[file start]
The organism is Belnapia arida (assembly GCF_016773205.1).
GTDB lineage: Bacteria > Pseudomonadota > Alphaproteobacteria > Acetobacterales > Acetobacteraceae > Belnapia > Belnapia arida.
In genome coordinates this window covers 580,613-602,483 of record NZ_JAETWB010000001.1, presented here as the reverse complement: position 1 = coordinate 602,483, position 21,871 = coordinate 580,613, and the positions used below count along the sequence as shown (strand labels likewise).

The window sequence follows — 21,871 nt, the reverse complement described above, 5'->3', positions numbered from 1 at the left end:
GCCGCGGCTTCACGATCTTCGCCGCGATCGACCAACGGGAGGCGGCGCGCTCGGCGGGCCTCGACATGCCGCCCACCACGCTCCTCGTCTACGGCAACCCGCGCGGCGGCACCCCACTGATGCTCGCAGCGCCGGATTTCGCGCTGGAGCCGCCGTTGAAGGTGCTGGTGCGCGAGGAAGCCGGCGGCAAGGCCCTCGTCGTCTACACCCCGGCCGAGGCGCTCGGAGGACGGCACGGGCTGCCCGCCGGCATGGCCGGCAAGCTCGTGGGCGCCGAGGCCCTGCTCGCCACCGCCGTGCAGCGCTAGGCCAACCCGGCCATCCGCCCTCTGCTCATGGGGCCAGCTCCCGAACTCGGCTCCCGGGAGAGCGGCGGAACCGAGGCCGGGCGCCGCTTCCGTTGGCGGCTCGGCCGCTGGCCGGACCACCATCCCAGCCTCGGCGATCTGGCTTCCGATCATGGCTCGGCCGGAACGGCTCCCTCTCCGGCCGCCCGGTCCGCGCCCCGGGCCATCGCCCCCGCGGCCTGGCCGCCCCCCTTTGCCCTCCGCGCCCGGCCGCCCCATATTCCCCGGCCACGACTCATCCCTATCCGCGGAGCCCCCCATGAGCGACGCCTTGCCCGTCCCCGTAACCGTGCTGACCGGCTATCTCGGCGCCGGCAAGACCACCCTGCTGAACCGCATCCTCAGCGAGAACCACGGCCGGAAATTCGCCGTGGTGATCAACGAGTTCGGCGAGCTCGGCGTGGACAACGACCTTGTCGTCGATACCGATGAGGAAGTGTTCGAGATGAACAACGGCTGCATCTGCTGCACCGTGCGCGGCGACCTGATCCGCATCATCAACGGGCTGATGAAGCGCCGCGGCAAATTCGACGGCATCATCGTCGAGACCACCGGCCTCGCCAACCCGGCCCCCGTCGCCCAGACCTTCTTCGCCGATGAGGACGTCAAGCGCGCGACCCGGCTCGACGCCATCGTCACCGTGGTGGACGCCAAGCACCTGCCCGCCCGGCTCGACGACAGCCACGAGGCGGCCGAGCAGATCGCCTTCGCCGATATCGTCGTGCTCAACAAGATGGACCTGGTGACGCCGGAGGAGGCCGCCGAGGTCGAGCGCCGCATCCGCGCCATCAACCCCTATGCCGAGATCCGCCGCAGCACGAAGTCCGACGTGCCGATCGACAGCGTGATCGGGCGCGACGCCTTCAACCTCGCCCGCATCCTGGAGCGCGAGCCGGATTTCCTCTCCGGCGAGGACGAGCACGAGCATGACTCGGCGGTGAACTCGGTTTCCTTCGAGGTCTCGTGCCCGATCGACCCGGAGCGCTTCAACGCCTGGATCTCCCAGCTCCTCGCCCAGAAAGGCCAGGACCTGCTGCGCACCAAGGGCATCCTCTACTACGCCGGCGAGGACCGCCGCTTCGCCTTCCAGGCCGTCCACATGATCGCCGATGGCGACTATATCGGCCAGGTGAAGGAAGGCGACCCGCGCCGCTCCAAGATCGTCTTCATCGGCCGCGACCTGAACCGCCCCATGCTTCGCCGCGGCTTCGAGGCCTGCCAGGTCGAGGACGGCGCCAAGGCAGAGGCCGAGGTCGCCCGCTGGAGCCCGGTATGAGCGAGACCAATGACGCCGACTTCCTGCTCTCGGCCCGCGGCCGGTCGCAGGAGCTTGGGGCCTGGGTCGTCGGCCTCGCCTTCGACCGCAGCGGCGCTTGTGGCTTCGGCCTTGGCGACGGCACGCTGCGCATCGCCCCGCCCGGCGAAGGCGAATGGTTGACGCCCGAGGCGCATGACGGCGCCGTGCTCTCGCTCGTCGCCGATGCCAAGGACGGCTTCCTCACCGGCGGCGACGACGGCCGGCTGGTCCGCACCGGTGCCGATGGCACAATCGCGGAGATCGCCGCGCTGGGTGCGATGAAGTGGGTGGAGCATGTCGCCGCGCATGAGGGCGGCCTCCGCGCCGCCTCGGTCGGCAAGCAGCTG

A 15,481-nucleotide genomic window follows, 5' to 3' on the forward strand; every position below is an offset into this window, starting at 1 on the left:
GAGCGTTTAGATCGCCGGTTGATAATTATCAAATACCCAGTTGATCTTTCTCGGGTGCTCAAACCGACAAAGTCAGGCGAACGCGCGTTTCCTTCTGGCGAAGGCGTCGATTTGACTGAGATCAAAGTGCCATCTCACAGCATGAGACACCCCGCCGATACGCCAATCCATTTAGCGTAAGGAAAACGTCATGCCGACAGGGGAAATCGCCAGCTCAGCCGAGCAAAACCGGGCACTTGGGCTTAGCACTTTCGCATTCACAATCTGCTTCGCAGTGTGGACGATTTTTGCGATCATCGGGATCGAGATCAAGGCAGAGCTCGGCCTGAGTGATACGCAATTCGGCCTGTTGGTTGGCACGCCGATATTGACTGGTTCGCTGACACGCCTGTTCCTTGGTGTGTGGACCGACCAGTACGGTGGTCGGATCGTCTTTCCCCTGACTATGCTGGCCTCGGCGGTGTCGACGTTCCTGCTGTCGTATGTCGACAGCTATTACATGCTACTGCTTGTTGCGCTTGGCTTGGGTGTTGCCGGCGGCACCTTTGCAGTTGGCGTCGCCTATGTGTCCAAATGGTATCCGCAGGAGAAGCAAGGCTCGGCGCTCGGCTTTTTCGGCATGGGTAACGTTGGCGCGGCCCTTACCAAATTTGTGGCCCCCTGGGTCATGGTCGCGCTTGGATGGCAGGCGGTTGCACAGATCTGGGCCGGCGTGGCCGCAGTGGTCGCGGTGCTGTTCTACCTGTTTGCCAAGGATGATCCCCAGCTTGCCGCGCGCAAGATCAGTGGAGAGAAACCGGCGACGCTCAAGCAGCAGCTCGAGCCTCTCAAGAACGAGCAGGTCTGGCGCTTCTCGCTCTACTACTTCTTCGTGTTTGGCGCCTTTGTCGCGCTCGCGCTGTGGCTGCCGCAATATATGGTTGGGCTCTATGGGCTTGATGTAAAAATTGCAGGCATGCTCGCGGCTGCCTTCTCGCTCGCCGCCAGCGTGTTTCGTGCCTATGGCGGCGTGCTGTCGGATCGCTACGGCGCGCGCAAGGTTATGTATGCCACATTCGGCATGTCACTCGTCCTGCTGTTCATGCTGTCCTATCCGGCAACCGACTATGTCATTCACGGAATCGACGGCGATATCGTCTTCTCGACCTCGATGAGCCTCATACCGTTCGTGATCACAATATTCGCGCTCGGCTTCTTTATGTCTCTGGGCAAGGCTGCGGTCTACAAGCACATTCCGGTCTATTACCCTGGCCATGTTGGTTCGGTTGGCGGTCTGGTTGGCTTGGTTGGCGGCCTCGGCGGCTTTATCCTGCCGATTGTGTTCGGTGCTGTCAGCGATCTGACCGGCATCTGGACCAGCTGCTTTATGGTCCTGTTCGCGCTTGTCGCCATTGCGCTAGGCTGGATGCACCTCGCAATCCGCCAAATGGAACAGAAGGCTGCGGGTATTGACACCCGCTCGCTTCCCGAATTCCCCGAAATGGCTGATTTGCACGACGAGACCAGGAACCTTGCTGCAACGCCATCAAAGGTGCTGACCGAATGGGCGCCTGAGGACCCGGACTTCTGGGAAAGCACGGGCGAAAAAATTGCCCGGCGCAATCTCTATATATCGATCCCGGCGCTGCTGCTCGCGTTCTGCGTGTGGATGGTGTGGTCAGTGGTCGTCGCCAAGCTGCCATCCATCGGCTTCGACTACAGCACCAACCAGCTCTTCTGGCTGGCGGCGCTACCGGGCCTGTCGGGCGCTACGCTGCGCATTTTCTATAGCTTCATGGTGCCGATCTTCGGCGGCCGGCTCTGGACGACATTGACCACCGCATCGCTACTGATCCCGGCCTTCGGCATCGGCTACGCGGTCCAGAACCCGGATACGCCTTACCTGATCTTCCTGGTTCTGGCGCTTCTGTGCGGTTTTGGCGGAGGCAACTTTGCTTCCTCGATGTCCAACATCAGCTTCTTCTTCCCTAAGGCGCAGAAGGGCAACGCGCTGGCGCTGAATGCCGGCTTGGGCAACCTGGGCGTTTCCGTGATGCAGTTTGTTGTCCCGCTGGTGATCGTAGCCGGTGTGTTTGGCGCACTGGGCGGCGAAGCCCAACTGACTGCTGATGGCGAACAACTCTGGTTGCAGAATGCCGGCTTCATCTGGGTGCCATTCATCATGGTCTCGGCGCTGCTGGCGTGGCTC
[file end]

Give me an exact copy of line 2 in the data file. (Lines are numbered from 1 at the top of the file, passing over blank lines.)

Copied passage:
GTDB lineage: Bacteria > Pseudomonadota > Alphaproteobacteria > Acetobacterales > Acetobacteraceae > Belnapia > Belnapia arida.